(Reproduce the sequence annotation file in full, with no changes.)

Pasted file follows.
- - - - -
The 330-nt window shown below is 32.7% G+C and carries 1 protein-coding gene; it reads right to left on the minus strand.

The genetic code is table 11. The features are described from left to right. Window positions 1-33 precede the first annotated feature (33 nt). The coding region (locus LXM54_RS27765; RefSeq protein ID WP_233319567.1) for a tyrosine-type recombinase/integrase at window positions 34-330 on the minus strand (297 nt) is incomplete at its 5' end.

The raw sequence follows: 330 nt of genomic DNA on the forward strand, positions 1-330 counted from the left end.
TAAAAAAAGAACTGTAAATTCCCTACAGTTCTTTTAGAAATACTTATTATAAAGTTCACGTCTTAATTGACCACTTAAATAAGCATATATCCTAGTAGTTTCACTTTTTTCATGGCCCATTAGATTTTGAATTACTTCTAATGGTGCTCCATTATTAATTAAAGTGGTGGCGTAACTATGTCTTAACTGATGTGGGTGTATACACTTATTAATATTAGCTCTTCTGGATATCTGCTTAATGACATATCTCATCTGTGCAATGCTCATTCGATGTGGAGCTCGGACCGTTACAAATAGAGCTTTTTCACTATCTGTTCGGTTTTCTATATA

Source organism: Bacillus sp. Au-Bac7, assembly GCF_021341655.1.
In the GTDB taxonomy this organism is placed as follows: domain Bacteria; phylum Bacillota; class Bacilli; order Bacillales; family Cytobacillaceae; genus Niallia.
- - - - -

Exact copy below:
The 330-nt window shown below is 32.7% G+C and carries 1 protein-coding gene; it reads right to left on the minus strand.

The genetic code is table 11. The features are described from left to right. Window positions 1-33 precede the first annotated feature (33 nt). The coding region (locus LXM54_RS27765; RefSeq protein ID WP_233319567.1) for a tyrosine-type recombinase/integrase at window positions 34-330 on the minus strand (297 nt) is incomplete at its 5' end.

The raw sequence follows: 330 nt of genomic DNA on the forward strand, positions 1-330 counted from the left end.
TAAAAAAAGAACTGTAAATTCCCTACAGTTCTTTTAGAAATACTTATTATAAAGTTCACGTCTTAATTGACCACTTAAATAAGCATATATCCTAGTAGTTTCACTTTTTTCATGGCCCATTAGATTTTGAATTACTTCTAATGGTGCTCCATTATTAATTAAAGTGGTGGCGTAACTATGTCTTAACTGATGTGGGTGTATACACTTATTAATATTAGCTCTTCTGGATATCTGCTTAATGACATATCTCATCTGTGCAATGCTCATTCGATGTGGAGCTCGGACCGTTACAAATAGAGCTTTTTCACTATCTGTTCGGTTTTCTATATA

Source organism: Bacillus sp. Au-Bac7, assembly GCF_021341655.1.
In the GTDB taxonomy this organism is placed as follows: domain Bacteria; phylum Bacillota; class Bacilli; order Bacillales; family Cytobacillaceae; genus Niallia.